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Longman Dictionary of Contemporary English
fad
noun
COLLOCATIONS FROM CORPUS
■ ADJECTIVE
late
▪ And they lived in Atlanta-where talk-ing about the latest health food fads had lately become a passionate way of life.
passing
▪ This is not simply a passing fad.
EXAMPLES FROM CORPUS
▪ Arts education may be the fad du jour.
▪ It could be that old Henry Flagler himself started the fad, back when he started the town.
▪ It is only in the fashion or fad field that the later comers get badly burned.
▪ They know this is just another fad.
▪ This is not simply a passing fad.
▪ Very trendy new hotel run by Christina Ong, the Met adheres to the current fad for minimalism.
▪ Will upsizing be the next management fad?
The Collaborative International Dictionary
Fad

Fad \Fad\ (f[a^]d), n. [Cf. Faddle.]

  1. A hobby; freak; whim.

    It is your favorite fad to draw plans.
    --G. Eliot.

  2. a practise followed enthusiastically by a number of people for a limited period of time; as, the latest fad in fashion.

    Syn: craze; mania. [PJC] -- Fad"dist, n. -- Fad"dish, a.

Douglas Harper's Etymology Dictionary
fad

1834, "hobby, pet project" (adjective faddy is from 1824), of uncertain origin. Perhaps shortened from fiddle-faddle. Or perhaps from French fadaise "trifle, nonsense," which is ultimately from Latin fatuus "stupid." From 1881 as "fashion, craze," or as Century Dictionary has it, "trivial fancy adopted and pursued for a time with irrational zeal."

Wiktionary
fad

n. A phenomenon that becomes popular for a very short time.

WordNet
fad

n. an interest followed with exaggerated zeal; "he always follows the latest fads"; "it was all the rage that season" [syn: craze, furor, furore, cult, rage]

Wikipedia
FAD (disambiguation)

A fad is a practice or interest followed for a time with exaggerated zeal.

FAD or fad may also refer to:

  • Dominican Air Force (Spanish: )
  • FAD assault rifle
  • Fad Browne (1906–1991), Irish politician
  • Familial Alzheimer disease
  • Fatty acid desaturase
  • First appearance datum
  • First assistant director
  • Fish aggregating device
  • Flavin adenine dinucleotide
  • Fox's Animation Domination, a programming block on the Fox television network
  • Wagi language, spoken in Papua New Guinea
  • Food availability decline; see Theories of famines
Fad

A fad or trend or craze is any form of collective behavior that develops within a culture, a generation or social group and which impulse is followed enthusiastically by a group of people for a finite period of time.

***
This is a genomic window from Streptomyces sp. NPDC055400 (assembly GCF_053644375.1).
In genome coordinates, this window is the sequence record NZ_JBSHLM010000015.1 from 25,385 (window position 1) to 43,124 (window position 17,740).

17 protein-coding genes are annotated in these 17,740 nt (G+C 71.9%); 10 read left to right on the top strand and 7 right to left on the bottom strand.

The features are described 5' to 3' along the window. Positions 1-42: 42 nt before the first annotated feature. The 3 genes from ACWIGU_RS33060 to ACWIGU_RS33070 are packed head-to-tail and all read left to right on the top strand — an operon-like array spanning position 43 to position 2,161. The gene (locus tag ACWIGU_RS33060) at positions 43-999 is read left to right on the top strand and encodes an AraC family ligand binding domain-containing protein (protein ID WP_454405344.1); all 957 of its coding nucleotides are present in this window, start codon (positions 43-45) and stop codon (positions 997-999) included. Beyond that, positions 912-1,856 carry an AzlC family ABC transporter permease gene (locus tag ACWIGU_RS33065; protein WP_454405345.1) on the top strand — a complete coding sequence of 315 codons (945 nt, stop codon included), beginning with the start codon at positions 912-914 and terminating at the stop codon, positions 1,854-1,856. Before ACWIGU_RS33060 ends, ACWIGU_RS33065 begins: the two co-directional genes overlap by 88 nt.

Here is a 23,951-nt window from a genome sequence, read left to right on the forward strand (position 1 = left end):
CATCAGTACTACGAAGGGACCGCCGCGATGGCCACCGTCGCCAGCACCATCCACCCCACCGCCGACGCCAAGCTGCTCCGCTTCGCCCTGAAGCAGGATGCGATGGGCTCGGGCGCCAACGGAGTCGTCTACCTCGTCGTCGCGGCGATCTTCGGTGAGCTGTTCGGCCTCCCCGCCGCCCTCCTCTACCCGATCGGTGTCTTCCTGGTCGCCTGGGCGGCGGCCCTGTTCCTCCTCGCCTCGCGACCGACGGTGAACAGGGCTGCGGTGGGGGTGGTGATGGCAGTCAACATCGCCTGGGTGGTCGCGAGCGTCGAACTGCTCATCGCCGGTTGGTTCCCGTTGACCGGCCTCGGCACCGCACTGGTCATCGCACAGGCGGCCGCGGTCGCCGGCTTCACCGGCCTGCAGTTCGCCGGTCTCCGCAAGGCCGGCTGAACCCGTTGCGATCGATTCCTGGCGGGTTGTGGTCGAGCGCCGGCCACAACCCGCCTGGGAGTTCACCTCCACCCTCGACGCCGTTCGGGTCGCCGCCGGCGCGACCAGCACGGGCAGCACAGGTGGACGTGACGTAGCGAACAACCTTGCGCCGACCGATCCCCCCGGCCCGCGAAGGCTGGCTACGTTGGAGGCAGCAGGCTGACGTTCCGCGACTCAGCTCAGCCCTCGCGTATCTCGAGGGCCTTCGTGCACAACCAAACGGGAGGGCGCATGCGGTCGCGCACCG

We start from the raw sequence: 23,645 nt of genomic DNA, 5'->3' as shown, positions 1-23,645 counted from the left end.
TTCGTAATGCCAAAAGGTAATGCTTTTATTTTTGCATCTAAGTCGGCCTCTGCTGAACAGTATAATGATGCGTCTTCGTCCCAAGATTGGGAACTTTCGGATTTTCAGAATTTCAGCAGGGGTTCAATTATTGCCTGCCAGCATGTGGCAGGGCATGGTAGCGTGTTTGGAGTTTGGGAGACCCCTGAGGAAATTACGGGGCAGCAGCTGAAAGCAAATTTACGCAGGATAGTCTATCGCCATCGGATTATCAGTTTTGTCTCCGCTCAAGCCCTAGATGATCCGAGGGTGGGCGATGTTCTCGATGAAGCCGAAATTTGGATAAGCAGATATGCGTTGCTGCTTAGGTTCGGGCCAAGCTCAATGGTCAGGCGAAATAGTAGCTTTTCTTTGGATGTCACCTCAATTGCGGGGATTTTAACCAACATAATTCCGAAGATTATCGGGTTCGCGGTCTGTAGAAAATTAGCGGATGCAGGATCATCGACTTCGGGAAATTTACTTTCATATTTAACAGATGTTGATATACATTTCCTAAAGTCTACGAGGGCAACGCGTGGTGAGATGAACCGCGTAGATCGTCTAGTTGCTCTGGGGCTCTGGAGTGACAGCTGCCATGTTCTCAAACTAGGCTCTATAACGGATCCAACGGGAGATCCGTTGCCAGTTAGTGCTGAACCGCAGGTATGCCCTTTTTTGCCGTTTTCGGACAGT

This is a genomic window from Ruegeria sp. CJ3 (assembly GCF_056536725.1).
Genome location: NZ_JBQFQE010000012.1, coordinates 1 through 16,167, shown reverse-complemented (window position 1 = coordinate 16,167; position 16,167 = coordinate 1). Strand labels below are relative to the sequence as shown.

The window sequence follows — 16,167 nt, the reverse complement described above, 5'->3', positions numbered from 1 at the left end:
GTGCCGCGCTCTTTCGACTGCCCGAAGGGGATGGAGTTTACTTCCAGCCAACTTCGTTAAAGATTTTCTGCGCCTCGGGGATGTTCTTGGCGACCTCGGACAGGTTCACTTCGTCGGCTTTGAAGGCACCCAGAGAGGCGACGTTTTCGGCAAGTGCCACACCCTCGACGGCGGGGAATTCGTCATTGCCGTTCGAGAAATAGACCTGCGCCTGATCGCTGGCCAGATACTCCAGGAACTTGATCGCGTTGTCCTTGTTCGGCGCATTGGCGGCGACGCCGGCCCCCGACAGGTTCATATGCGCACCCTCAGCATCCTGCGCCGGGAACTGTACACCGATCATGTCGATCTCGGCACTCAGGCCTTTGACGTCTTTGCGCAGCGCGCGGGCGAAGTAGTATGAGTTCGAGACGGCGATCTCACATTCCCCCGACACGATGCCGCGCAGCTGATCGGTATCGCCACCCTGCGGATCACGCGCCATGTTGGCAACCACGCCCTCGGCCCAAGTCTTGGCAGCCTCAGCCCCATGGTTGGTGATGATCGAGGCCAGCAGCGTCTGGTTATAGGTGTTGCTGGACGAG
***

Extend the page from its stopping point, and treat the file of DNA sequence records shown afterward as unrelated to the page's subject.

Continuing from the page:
Similar to habits or customs but less durable, fads often result from an activity or behavior being perceived as emotionally popular or exciting within a peer group or being deemed " cool" as often promoted by social networks A fad is said to "catch on" when the number of people adopting it begins to increase to the point of being noteworthy. Fads often fade quickly when the perception of novelty is gone.

Usage examples of "fad".

It was such as these, their successors, whom his daughter characterised with scorn, impatient of the passing fads and fancies common to their age, of an immaturity which she herself had exemplified so much less venially.

Persimmon Sea flew the Suaniset utility vehicle, an ungainly Apex A-15, lacking all style or flair and Schaine suspected that Gerd Jemasze intended nothing less than a demonstration of contempt for the fads of Olanje.

I laughed at this fad, and, not thinking him incorrigible I took him into my service.

The current fad in body design, for humanoform females, was towards a flat-breasted, hipless, buttock-less shape that looked like an anorexic male or a dying lizard.

Showing, while millions of souls hurry on, The virtues of collars, from sunset till dawn, By dart or by tumble of whirl within whirl, Starting new fads for the shame-weary girl, By maggoty motions in sickening line Proclaiming a hat or a soup or a wine, While there far above the steep cliffs of the street The stars sing a message elusive and sweet.

A lazy Susan stood in the middle of the table, so crowded now with jars and bottles and cruets and sifters containing all their particular fads in condiments and seasonings that the twirling platform stalled out mid-circuit beneath the burden it bore.

With one sweep he eliminated the centuries-old butchery of lobotomy and topectomy which had maimed hundreds of thousands in its long fad.

It is really one of the maladies of American democracy to be swept by these prairie fires of pseudo-scientifc fads, and throw itself into Eugenics or Anthropometric inquiry with the buoyancy of babies.

Fraij, do you remember a message from some youngling in that area saying her parents had gone overside into the psychoplanetary fad, and she needed arguments to combat them?

And there were obvious advantages when it came to the other fads of the day: bicycling and lawn tennis.

I do analyzing fads and fashions, you get so you can spot them at first sight: ecohippie, jogger, Wall Street M.

Science has its fads and crazes, like anything else: string theory, eugenics, mesmerism.

They were, in the late eighties, and then, like a lot of fads, instead of dying out, they settled into a small but permanent niche in society.

Bo Derek, Dorothy Hamill, Jackie Kennedy, had all started hairstyle fads, and they were by no means the first.

HiTek would like nothing more than to know what causes fads so they could invent the next one.